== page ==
RespBreak: Javascript Breakpoint Handler for RWD

RespBreak allows you to handle breakpoints with Javascript, so you can make necessary structural changes to the document when a responsive design changes qualitatively.

Using CSS media queries can only achieve so much when it comes to responsive web design. At least today, it is required to use Javascript to change the order of elements, and perhaps add or remove elements from the DOM.

RespBreak uses an up()-down() pattern, inspired by Ruby on Rails DB Migrator. Every state, except one nominated state (typically state 0), has up() and down() methods. On calling up(), the DOM is brought into that state. When calling down(), the DOM is moved down to the previous state.

up_down_pattern

RespBreak is a small helper class which works out which up() and down() methods to call. This allows you to create mobile-first responsive designs. On page load, and on subsequent window resizes, RespBreak works out which state the document should be in. For example, if the HTML is served for mobile first and is viewed on a desktop, RespBreak will call up() on the tablet state object, and the desktop state object. You can do anything you want in up() — changing the structure of the page, or loading additional content may be typical usages. A call to down() should reverse the changes to move the document to the previous state.

As an example, consider the following HTML document:

<!DOCTYPE html>
<html>
<head>
<title>RespBreak Example</title>
<meta name="viewport" content="width=device-width, initial-scale=1">
<script type="text/javascript" src="RespBreak.js"></script>
</head>
<body>

<p>This page is served mobile first.</p>

<p>My state:</p>

<div id="output">mobile</div>

<script type="text/javascript">
var state_mobile = {
    "ishere": function (width) {
        return (width <= 480);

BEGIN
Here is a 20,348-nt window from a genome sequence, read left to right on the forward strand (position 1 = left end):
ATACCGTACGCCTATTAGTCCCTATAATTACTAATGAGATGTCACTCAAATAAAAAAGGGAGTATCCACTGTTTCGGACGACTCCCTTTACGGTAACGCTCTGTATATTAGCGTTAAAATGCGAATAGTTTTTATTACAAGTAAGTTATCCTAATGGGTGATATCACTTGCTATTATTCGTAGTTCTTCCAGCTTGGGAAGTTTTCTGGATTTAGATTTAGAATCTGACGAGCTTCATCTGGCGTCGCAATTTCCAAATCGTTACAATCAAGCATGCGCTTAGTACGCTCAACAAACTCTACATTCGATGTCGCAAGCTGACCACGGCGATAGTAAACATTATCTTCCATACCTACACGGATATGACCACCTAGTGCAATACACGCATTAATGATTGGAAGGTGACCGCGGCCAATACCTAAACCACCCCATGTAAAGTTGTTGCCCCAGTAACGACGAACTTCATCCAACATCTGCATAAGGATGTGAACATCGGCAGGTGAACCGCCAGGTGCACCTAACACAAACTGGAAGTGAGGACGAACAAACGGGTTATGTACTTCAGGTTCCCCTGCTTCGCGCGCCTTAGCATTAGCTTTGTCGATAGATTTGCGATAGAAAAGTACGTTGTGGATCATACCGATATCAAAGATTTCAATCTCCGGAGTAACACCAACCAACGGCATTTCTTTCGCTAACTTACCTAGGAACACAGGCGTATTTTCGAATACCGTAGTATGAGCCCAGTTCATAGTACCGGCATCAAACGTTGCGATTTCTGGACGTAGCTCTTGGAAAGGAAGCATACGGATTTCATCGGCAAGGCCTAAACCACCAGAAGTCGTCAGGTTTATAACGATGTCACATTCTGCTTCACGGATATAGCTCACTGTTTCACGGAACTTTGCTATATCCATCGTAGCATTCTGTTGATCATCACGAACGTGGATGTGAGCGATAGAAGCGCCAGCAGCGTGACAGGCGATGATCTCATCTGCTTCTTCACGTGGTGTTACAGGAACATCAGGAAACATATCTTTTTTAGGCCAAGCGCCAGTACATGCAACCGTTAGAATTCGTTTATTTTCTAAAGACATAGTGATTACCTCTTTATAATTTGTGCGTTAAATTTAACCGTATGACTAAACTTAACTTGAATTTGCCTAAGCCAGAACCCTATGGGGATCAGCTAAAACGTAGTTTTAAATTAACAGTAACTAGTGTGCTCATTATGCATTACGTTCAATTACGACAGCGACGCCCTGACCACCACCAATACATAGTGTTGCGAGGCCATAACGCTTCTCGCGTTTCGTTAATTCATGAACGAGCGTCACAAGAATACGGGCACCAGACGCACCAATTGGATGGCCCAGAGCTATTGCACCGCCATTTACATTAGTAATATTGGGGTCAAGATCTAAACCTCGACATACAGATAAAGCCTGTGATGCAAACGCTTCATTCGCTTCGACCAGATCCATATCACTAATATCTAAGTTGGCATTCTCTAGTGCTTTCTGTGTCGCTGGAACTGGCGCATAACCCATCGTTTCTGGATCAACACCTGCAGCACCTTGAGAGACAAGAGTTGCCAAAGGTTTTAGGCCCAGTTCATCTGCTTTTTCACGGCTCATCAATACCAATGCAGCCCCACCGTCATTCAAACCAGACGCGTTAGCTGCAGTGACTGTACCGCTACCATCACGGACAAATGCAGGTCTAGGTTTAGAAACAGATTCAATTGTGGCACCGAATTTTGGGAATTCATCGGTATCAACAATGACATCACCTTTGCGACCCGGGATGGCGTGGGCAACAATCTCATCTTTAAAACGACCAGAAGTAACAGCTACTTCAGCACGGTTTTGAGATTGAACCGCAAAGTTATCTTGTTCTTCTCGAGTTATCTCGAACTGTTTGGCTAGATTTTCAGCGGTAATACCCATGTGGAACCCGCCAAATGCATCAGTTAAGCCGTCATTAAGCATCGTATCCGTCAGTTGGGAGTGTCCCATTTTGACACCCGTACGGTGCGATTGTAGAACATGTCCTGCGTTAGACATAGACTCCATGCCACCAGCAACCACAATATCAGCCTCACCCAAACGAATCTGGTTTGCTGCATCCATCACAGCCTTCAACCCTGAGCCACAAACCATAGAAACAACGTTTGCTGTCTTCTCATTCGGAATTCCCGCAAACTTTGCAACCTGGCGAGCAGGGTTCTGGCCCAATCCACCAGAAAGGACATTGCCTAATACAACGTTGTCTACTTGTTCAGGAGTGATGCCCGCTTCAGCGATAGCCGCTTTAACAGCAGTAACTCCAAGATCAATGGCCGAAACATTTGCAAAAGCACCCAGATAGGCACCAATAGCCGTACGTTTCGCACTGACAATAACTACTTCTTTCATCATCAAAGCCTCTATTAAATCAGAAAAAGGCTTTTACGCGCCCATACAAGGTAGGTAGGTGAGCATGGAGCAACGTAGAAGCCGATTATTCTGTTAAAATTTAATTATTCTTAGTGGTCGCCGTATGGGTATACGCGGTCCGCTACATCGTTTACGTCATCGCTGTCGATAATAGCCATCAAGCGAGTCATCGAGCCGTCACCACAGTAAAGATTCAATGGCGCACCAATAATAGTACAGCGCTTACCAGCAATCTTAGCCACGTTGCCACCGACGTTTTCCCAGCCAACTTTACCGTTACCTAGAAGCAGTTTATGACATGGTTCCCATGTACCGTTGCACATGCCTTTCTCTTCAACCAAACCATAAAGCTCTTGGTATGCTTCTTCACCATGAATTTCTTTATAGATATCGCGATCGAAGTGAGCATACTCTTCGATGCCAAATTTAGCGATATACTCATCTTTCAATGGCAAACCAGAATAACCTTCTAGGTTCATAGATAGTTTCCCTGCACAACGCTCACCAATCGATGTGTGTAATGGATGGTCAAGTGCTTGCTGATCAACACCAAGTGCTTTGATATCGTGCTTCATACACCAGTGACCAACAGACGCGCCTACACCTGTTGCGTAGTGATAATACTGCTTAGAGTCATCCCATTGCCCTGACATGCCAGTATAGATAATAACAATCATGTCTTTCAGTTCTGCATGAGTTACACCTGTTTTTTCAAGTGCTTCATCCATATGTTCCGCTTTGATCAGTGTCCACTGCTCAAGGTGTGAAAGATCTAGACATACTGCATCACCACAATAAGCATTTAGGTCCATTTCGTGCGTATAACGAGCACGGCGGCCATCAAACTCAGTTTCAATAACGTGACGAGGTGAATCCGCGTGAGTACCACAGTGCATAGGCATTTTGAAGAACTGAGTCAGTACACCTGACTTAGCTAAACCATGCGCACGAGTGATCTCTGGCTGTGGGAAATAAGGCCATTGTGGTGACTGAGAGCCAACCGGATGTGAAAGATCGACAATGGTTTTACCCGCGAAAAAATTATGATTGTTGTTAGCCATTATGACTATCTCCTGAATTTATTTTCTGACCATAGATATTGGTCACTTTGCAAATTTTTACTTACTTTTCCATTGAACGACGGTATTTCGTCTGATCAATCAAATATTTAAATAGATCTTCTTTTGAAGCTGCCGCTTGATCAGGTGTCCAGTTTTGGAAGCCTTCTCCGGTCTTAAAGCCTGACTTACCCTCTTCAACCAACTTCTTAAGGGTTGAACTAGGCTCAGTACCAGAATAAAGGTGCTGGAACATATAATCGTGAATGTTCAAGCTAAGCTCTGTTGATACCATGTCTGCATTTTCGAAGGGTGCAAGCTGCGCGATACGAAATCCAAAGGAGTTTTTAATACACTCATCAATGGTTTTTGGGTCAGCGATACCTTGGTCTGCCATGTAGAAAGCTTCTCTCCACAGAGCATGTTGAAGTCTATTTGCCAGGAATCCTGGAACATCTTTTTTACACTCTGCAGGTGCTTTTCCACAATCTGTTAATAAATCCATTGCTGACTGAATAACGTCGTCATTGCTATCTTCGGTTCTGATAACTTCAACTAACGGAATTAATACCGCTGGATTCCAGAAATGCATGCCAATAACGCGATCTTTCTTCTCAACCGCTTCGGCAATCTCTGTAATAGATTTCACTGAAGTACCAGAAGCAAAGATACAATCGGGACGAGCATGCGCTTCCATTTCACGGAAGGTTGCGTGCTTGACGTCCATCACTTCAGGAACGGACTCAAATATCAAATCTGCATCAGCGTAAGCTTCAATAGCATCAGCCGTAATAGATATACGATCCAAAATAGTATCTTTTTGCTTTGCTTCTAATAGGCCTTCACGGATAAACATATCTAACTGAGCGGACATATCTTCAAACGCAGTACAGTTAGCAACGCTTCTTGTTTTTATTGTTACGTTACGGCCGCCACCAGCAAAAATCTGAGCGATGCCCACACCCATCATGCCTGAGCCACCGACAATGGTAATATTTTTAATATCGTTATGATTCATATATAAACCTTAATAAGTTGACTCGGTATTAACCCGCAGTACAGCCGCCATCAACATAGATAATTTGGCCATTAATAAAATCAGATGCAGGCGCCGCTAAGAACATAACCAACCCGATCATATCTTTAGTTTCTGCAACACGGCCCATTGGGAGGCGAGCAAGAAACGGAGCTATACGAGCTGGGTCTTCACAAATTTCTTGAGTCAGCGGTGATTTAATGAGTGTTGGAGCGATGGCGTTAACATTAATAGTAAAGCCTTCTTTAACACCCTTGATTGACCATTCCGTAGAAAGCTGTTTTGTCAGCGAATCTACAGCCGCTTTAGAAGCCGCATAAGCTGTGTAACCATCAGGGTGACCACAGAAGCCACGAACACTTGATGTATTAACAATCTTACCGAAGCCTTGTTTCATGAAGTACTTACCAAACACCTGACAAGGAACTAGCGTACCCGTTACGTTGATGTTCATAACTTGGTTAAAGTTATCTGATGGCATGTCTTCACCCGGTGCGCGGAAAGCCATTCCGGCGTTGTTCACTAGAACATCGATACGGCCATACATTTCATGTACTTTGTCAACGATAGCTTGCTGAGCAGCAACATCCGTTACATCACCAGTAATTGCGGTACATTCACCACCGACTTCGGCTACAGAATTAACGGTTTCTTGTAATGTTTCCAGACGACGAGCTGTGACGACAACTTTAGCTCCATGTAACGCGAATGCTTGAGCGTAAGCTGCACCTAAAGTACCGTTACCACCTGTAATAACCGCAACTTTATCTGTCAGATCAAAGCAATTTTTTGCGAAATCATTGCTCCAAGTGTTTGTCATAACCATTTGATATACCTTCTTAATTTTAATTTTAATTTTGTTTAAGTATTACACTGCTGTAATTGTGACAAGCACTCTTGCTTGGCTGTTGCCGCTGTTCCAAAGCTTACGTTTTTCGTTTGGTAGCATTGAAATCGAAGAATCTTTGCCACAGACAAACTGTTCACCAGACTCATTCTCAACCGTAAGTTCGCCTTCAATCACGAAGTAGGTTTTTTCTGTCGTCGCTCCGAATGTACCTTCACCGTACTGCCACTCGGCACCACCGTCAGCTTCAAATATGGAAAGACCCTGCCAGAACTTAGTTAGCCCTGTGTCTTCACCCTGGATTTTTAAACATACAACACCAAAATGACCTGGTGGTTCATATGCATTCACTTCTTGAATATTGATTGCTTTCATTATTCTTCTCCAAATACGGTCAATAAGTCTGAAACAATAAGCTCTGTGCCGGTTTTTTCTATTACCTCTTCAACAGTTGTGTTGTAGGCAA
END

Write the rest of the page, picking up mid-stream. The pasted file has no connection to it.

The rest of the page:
}
};

var state_tablet = {
    "ishere": function (width) {
        return (width > 480 && width <= 976);
    },

    // up from mobile
    "up": function () {
        document.getElementById("output").innerHTML = "tablet";
    },


    // down to mobile
    "down": function () {
         document.getElementById("output").innerHTML = "mobile";
    }
};

var state_full = {
    "ishere": function (width) {
        return (width > 976);
    },

    // up from tablet
    "up": function () {
        document.getElementById("output").innerHTML = "desktop";
    },


    // down to tablet
    "down": function () {
         document.getElementById("output").innerHTML = "tablet";
    }
};

new RespBreak([state_mobile, state_tablet, state_full], 0);
</script>

</body>
</html>

The ishere() method of each state establishes whether the document should be in a particular state. The up() method moves the document from one state to another (e.g. from mobile to tablet or from tablet to full). The down() method reverses this operation.

Once you’ve created state objects, you can just initialise a new RespBreak object with the state objects. The second parameter of the constructor is the state number that the HTML is, by default, served in. (In the above example, 0 for mobile, 1 for tablet or 2 for desktop).

I’ve uploaded a first version on https://github.com/brendonboshell/RespBreak.

Any feedback would be greatly welcomed. I’m keen on developing this idea a bit further. Automatically handling common tasks — such as removing, inserting or swapping elements — will probably be next on the agenda for the class.

Serving pre-gzipped files with .htaccess

If you have your server configured to automatically gzip files as they are requested, you could go a step further and pre-gzip the files so the gzipped version doesn’t have to be recreated each time.

Using the following .htaccess file, when style.css is requested, the server will look if style.css.gz exists. If it does, that gzipped version is served instead.

<FilesMatch "\.(css\.gz)$">
	AddEncoding x-gzip .gz
	ForceType text/css
</FilesMatch>
RewriteCond %{HTTP:Accept-encoding} gzip
RewriteCond %{REQUEST_FILENAME}.gz -f
RewriteRule ^(.*)\.css$ $1.css.gz [QSA]

To gzip a file, you can use something similar to this PHP code:

<?php
$file_url = "style.css";
$name = basename($file_url);
$gz_name = $name . ".gz";
$data = file_get_contents($file_url);
$gzdata = gzencode($data, 9);
file_put_contents($gz_name, $gzdata);

Audience Support

This post defines the browsers and screen widths I should aim to support in future web projects. It is based on analytics collected for various websites I have developed. The primary constraints aim to provide 95% coverage. The secondary constraints increases this to 99%.

Browsers

Primary:

  • Safari (recent) on iOS, Mac.
  • Chrome (recent) on Windows, Mac, Android
  • Internet Explorer 7.0-10.0 on Windows
  • Android Browser (recent)
  • Firefox 16.0 – 21.0 on Windows, Mac

Secondary:

  • Internet Explorer 6.0
  • Firefox 3.0 – 16.0 on Windows, Mac
  • Opera (recent) on Windows, Linux, Android
  • Opera Mini (recent) on Android, iOS, Blackberry
  • Blackberry (recent)
  • Amazon SIlk (recent)

Screen Resolutions

Primary:

  • Screen widths from 320px to 2560px